Standardisierte akustische Stimulation bei Frühgeborenen: Auswirkungen auf Herzfrequenz und Aktivität

Hintergrund: Anders als der Fötus intrauterin sind Frühgeborene im stationären Umfeld zahlreichen lauten, unregelmäßigen und ungezielten akustischen Stimuli ausgesetzt. Eine angemessene sensorische Stimulierung wie im Mutterleib scheint aber für eine normale neurophysiologische Entwicklung notwendig...

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Bibliographic Details
Main Author: Wirth, Lara
Contributors: Maier, Rolf Felix (Prof. Dr. med.) (Thesis advisor)
Format: Doctoral Thesis
Language:German
Published: Philipps-Universität Marburg 2017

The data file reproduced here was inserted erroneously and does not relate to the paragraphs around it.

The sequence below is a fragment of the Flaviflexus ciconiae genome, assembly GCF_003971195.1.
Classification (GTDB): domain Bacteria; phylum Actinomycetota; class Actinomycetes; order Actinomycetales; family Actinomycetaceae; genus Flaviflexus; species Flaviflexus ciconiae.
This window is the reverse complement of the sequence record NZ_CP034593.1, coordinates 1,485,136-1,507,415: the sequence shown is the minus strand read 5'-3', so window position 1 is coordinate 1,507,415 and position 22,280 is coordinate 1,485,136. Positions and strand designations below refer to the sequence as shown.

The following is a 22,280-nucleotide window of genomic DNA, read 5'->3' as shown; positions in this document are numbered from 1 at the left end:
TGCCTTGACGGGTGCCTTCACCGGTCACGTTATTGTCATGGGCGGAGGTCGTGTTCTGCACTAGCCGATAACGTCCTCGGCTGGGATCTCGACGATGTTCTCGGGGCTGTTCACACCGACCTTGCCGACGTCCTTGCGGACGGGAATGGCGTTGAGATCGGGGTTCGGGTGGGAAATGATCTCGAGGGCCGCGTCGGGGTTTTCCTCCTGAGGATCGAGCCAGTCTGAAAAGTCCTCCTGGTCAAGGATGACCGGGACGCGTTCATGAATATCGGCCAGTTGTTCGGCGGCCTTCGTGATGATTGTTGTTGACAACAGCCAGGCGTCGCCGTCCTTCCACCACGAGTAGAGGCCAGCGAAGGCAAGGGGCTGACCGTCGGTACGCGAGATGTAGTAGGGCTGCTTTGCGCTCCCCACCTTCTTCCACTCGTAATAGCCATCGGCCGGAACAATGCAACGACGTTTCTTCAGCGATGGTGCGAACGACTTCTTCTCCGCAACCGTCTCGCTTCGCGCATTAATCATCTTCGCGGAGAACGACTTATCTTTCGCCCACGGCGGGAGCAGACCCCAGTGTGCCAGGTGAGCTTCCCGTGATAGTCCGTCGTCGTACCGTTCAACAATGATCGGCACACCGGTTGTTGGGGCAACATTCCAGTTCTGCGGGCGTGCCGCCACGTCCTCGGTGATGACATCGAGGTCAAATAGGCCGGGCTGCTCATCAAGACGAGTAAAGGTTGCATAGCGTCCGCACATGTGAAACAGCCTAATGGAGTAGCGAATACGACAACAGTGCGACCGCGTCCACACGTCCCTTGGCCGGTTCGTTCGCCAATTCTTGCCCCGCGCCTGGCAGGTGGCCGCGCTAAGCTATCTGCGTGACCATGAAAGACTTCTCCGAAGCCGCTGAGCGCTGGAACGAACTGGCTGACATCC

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Table of Contents: Objectives: To investigate the effects of recorded lullabies and taped maternal voice in premature infants. Study design: 62 preterm infants in a stable condition with 30 < 37 weeks of gestation and < 10 days of postnatal age were randomly assigned to hear (A) recorded lullabies or (B) taped maternal voice for 30 minutes each evening during 14 consecutive days or (C) receive no standardized acoustic stimulation (= control group). Heart rate and respiratory rate were recorded daily before, during and after the intervention (A, B) or a comparable period with no intervention (C), while activity was measured on days 1, 7 and 14 of the intervention using accelerometers. Results: Both interventions led to a significant decrease in heart rate and respiratory rate during and after the stimulation when compared to the control group. The changes were more pronounced in infants with higher gestational ages (p = .001). Lower activity was measured during the intervention when compared to the control group (p < .01). Conclusion: Standardized acoustic stimulation with recorded lullabies as well as taped maternal voice led to a decrease in heart rate and respiratory rate and was associated with lower activity. Whether this indicates a reduced stress reaction needs to be investigated in further studies.